compassion, will wash away his guilt.

David’s words are a prayer of repentance and recall 
for us the power of the Sacrament of Reconciliation.
“A clean heart create for me, O God; renew within me 
a steadfast spirit. Give me back the joy of your salvation.”
Where else can we turn when we are separated from God?
Who else has the healing power to cleanse us?

“Do not drive me from your presence, nor take from me 
your Holy Spirit.”  David reminds us that without the Holy 
Spirit we are ruled by the desires of this world.  And without 
the Holy Spirit we cannot bear the fruits of the Spirit,
which we are called to do.

The people of Jeremiah’s time were given the assurance 
that David sought. They were assured that the Lord would 
forgive their evildoing, their own infidelity to God, and that 
their sin would be remembered no more. (Jeremiah 31:34)
On David's part we can almost hear his loud cries and see 
his tears, as he offers this psalm as prayer and seeks his 
own inner renewal.  When Christ was in the flesh, this is 
how He himself prayed, as we are reminded in Sunday's 
second reading. (Hebrews 5:7)

David prays that God will create for him a clean heart,
because God alone can bring about this transformation.
We, too, are called to seek our Savior’s mercy for our sinful 
ways, especially during this Lenten season.  We, too, are 
given an opportunity to be restored in the joy of His Salvation, 
to offer up what is dead within us, so that we can again bear 
fruit and be good witnesses for the Lord. (John 12: 24)
In that way, we will then teach the wicked, 
God's ways,  
and our mouths will proclaim His praise.


Discussion Questions for Reflection

1.  Our psalmist King David cites the greatness of the Lord's compassion in calling 
upon God to wipe out his offense.  Even though David was an adulterer and 
a murderer, he knew that he could call upon the Lord to restore him and create 
for him a clean heart.   Does this give you confidence that no matter how serious 
your sins may be, you can call upon God to be thoroughly cleansed?   Explain.

2.  As our psalmist implies, it is not enough to call upon God to create a clean 
heart within us.  We must also ask for a steadfast spirit, for the Holy Spirit to be 
sustained within us.  Tell how the Holy Spirit is working within you and what you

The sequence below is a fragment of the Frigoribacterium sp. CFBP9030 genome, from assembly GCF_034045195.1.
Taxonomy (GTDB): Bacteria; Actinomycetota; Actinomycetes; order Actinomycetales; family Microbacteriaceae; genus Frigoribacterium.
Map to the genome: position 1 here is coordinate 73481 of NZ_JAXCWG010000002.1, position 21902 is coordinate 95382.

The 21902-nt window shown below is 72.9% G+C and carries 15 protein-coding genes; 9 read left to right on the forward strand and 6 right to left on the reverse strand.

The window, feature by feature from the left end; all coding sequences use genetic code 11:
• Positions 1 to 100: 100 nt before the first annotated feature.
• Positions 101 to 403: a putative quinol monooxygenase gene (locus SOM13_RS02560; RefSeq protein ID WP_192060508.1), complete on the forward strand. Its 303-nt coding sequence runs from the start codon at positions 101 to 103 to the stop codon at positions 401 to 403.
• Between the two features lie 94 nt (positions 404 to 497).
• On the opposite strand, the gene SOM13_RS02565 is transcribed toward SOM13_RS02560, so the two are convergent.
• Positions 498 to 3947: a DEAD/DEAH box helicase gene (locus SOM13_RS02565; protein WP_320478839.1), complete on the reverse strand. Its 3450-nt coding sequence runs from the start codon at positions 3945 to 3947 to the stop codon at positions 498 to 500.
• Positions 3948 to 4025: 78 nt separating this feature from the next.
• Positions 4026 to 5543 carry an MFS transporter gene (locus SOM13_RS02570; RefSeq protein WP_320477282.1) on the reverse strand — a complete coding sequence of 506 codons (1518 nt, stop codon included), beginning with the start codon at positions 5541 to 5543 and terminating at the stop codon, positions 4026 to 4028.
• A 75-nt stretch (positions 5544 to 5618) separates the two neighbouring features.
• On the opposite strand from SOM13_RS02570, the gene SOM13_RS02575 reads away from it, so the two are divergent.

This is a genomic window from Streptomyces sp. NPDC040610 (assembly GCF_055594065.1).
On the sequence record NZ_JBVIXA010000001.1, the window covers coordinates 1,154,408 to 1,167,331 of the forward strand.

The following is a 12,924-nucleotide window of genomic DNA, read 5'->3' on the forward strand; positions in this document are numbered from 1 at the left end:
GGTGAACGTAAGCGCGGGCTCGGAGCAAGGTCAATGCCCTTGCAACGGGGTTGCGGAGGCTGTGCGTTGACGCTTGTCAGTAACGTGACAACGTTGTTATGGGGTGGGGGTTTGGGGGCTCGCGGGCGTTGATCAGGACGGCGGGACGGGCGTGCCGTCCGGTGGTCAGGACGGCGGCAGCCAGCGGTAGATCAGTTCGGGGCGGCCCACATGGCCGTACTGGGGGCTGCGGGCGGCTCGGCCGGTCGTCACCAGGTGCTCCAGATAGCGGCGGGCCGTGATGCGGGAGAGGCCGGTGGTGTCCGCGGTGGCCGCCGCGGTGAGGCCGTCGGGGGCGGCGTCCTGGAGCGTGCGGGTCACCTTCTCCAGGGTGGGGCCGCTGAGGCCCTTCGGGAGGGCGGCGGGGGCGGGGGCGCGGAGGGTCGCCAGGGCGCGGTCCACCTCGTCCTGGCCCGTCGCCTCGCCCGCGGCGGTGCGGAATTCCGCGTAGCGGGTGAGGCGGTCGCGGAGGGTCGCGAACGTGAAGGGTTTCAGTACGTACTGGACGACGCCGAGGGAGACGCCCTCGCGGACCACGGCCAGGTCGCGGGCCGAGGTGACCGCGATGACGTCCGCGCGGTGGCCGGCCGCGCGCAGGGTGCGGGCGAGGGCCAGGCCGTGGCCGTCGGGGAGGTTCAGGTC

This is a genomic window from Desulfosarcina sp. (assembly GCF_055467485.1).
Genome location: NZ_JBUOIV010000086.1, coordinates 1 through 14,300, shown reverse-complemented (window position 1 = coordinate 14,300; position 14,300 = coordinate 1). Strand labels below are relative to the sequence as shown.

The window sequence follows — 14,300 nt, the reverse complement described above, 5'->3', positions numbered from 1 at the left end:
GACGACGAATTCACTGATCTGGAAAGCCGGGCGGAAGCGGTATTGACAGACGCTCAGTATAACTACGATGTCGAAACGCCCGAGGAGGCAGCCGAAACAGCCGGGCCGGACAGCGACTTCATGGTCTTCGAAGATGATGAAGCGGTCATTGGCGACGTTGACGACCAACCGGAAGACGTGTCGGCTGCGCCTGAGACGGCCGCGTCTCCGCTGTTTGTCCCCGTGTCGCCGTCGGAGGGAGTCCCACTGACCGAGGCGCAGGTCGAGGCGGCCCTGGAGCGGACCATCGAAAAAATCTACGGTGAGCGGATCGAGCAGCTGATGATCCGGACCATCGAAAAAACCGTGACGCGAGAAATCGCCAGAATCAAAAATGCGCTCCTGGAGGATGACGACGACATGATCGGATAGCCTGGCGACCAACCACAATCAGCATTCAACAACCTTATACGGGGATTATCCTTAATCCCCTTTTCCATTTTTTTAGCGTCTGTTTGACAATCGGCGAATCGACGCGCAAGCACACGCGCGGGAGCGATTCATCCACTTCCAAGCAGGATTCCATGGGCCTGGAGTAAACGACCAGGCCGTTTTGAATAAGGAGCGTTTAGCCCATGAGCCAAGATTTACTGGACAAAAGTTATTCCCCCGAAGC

are inspired to do through the gifts of the Spirit.

Monday, March 5, 2018

Psalm for Sunday, March 11, 2018

Psalm 137: 1-2, 3, 4-5, 6

“How could we sing a song of the Lord in a foreign land?”

This Sunday's Psalm is a prayer of the Jewish people 
in exile in Babylon.  As Sunday's 1st reading tells us,
the Lord became angry with the people of Judah
because of their many infidelities.  (2 Chronicles 36:14-16)
And when they mocked the messenger of God,
God allowed them to be carried off to Babylon as slaves.
“By the rivers of Babylon, we sat mourning and weeping.”

But God's chosen people could not forget Jerusalem
and the covenant God had made with them.  “If I forget 

you Jerusalem, may my right hand wither.  May my tongue 
stick to my palate  if I do not remember you.”   And more 
important, God did not forget them.

It is the same way with us.  We sin against God and He 

allows us to be carried off into a kind of self imposed exile,
where we separate ourselves from Him for a time.

“How could we sing a song of the Lord in a foreign land?”
When our hearts are hardened by sin, how can we sing 

a song of the Lord?   When we are in the darkness because 
we prefer the darkness, how can we sing a song of the Lord?
When we are separated from the Lord and indulging in things 

of the world, how can we sing a song of the Lord?
It is only when we are in the light,  then can we sing a song 

of the Lord.

As Sunday’s 2nd reading tells us, “Even when we are dead in our 

transgressions, God brings us to life with Christ.” (Ephesians 2:5)

And the Gospel reminds us in a powerful way that although we 

are a wicked people who hate the light, God sent His Son not to 
condemn us, but to save us and lead us into the light. (John 3: 17-21)
That is how we free ourselves from our own spiritual exile.
It is only when we are in the light, when we become a light unto 

the world, then can we sing a song of the Lord!


Discussion Questions for Reflection

1.  This Sunday's Psalm Response is,
 "Let my tongue be silenced, 
if I ever forget you!"  
When you are separated from God because of sin, have you noticed how it becomes difficult to praise and worship Him?   In a way your tongue becomes silenced for a time.  
Explain how you can get your voice back and start again singing a song of the Lord.

2.  Our psalmist tells us that it was difficult for the Jewish people captive 
in Babylon to sing 
the songs of Zion in a foreign land. Is it sometimes difficult for you to speak of your faith 
in the company of non-believers?    If you are being persecuted by a world that does not 
acknowledge you as one of its own, how do you overcome your reticence and speak boldly 
of your faith?